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On the Culture Front: Cultural Snapshots and New Fall Cocktails

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With all the traveling I've been doing, I've fallen behind on recording my cultural happenings for this blog. What follows are snapshots of my cultural experiences from the past month.

In The Agony and Ecstasy of Steve Jobs, Mike Daisey draws a complex portrait of the late Apple titan he once admired yet now at least partially despises. He characterizes Jobs as not only a visionary but a showman who deceives his partner, Steve Wozniak, and turns a blind eye to the Chinese sweatshops Apple hires to assemble their products.

What really makes the show, though, is the way Daisey weaves his own story of traveling to Shenzhen, where he gains access to the Foxconn factories by posing as a wealthy American businessman. There's plenty of humor of his adventures that he juxtaposes with descriptions of the devastating conditions, creating an uneasy atmosphere. There's no question this is political theater, but what keeps it from feeling preachy is the way Daisey wrestles with big questions on stage. He doesn't pretend to have all the answers; he just hopes that he can motivate people to ask more questions.

Jon Robin Baitz's Other Desert Cities is about a family's political differences on the surface (republican parents vs. liberal children), but the real issue we learn has to do with a hidden family secret. I really wanted to like this play -- Baitz's TV series Brothers and Sisters is a guilty pleasure of mine -- but it's such a convoluted and melodramatic mess. Every plot point can be seen miles away, and there's enough hand-wringing to last a lifetime.

What's surprising, though, is there are several select passages of dialogue that are sharp, especially Rachel Griffiths's final monologue. It left me haunted but also let-down that the rest of the play fell short of its potential. As a side note, Lincoln Center is having a stellar season at the moment with All-American and Blood and Gifts, which is one of the best plays I've seen in long time.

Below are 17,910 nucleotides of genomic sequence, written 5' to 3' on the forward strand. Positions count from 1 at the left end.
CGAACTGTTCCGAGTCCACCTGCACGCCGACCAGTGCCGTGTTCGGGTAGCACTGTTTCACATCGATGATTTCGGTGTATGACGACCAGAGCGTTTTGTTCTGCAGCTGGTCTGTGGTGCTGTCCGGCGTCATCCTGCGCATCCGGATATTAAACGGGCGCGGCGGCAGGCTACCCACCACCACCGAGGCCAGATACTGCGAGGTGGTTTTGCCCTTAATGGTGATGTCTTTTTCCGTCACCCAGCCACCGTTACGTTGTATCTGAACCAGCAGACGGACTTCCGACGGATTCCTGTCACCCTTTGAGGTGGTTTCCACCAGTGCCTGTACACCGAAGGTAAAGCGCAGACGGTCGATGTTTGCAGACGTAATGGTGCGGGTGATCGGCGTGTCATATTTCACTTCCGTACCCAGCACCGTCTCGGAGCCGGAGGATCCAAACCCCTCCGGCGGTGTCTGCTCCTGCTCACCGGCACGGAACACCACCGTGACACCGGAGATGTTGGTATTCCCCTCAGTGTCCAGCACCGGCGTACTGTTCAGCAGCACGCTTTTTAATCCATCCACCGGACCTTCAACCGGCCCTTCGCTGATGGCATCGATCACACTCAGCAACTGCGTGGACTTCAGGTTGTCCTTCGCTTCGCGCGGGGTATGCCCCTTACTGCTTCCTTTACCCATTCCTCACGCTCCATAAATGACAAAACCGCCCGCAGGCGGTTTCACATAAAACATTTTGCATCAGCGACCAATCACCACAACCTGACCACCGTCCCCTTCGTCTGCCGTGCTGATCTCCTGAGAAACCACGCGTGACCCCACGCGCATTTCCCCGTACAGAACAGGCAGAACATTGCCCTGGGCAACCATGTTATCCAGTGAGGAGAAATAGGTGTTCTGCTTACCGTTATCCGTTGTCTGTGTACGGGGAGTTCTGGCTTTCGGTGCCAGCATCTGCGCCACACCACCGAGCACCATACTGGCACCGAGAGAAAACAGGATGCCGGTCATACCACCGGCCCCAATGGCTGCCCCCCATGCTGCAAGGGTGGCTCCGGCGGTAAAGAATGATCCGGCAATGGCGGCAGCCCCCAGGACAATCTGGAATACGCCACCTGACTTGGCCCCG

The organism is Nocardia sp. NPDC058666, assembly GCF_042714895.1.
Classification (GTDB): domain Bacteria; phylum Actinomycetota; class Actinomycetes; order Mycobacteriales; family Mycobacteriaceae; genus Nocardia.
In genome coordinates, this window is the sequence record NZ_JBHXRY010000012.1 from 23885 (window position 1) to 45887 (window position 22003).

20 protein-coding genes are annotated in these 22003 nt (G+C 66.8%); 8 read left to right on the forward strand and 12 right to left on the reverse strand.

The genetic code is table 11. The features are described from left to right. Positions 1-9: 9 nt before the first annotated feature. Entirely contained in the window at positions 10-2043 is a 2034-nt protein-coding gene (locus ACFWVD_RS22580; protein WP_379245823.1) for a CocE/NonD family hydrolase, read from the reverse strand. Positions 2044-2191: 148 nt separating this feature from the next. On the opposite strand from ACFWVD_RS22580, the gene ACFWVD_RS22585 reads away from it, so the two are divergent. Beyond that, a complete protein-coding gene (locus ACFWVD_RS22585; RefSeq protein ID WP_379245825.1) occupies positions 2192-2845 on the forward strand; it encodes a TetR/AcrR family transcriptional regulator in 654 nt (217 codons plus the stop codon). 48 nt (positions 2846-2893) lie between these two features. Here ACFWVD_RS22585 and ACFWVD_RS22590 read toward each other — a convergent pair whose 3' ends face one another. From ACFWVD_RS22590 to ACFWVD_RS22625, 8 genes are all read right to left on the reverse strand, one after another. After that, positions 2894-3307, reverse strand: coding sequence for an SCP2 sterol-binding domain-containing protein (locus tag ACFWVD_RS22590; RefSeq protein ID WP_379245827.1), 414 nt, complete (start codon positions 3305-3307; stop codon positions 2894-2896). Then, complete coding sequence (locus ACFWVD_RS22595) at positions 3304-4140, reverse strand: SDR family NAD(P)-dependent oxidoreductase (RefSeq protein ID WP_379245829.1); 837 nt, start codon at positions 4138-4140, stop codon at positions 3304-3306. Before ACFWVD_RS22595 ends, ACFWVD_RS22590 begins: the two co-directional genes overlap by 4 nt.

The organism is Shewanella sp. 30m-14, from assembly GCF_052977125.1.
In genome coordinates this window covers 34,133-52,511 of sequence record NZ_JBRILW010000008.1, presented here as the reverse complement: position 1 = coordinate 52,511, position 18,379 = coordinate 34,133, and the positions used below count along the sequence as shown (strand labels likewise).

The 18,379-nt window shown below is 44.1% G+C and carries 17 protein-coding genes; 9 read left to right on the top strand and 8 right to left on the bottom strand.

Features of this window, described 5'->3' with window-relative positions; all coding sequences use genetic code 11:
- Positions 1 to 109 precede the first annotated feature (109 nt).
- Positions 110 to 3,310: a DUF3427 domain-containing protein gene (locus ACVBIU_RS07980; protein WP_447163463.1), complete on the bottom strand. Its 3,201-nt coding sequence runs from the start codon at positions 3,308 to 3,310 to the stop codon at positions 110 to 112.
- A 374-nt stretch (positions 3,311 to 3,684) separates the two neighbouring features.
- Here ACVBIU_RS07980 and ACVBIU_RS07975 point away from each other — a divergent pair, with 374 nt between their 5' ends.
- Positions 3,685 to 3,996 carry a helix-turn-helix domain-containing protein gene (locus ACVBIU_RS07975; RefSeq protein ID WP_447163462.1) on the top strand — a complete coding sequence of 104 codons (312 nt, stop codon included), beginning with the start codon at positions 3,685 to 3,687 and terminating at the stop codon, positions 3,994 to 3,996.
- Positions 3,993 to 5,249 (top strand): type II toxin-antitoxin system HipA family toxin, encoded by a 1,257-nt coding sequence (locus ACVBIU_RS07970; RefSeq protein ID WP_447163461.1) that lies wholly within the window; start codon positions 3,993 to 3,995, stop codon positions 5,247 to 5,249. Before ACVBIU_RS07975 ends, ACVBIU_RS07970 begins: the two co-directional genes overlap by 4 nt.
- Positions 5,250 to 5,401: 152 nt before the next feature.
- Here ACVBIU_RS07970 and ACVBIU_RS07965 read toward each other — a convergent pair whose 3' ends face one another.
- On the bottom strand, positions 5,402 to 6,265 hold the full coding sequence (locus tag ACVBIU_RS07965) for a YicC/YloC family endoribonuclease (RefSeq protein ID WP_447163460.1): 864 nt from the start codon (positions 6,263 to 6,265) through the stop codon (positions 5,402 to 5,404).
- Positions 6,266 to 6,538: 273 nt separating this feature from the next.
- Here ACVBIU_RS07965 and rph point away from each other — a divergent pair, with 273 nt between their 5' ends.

I also enjoyed Robert Wilson's eerie staging of Bertolt Brecht and Kurt Weill's Threepenny Opera at BAM early last month. Wilson has a way of deconstructing moments to the point where they can feel utterly ridiculous but also incredible raw and oddly moving. That duality suits Threepenny well as it teeters between satire, polemic, and drama.

The show's most recognizable song, "Mack the Knife," gets under your skin and into your brain like good pop songs do, while reminding you of Mack's crimes. He's a charming villain, and Brecht makes us care for him the way Polly does. When he asks, "who is the greater criminal: he who robs a bank or he who founds one?" the audience howls with laughter. That moment connects the show and Brecht's ideas about private property seamlessly to our times. Playing for only three performances, though, the show was gone just nearly as soon as it arrived. Hopefully, BAM will bring it back for a longer run in the future.

This is a fate I would not, unfortunately, wish for Thomas Bradshaw's, Burning, which is currently receiving a much longer run at the New Group. To his credit, Bradshaw doesn't hold anything back in his off-Broadway debut, which includes extended and graphic sex scenes, neo-Nazis, a sleazy Broadway producer and just about everything else except the kitchen sink.

At nearly three hours, though, Burning is an epic mess. It's hard to decipher what Bradshaw is trying to say as the play jumps between the '80s and present with the only link an aspiring actor who's taken in as a teenager by a gay actor/producer couple, who end up sleeping with the boy. There's also a German neo-Nazi who fingers his paralyzed sister while giving her a bath, and an artist who pays a prostitute to pretend to be his recently deceased junkie cousin while he has anal sex with her.

Bradshaw also references his play, Purity, which depicted Ivy league college professors who plan a trip to a third world country to have sex with children. Bradshaw's dialogue is often clunky and unsettling, but at his best, he uses it to hold a mirror to his audience and get us to look at our darkest parts as he did in Purity and Southern Promises. Burning, though, feels like a paranoid delusion where neo-Nazis run free in modern-day Berlin and everyone desires incestuous sex. There could very well be a compelling one-act buried inside, but I can't see it. Still, I'll be looking forward to his next play.

On a final and lighter note, I stopped by Koi the other week to try their new fall cocktails. The Koi Harvest (made with Makers Mark, armaretto disaronno, and apple cider) is my personal favorite but they're all pretty solid and won't give you a sugar high before you buzzed, which can be hard to find. The food, unfortunately, is more hit and miss but I did make an interesting discovery. Koi has a damn good filet mignon making it a great place to bring a non-sushi eater. The dim-lit atmosphere is good for dates too.

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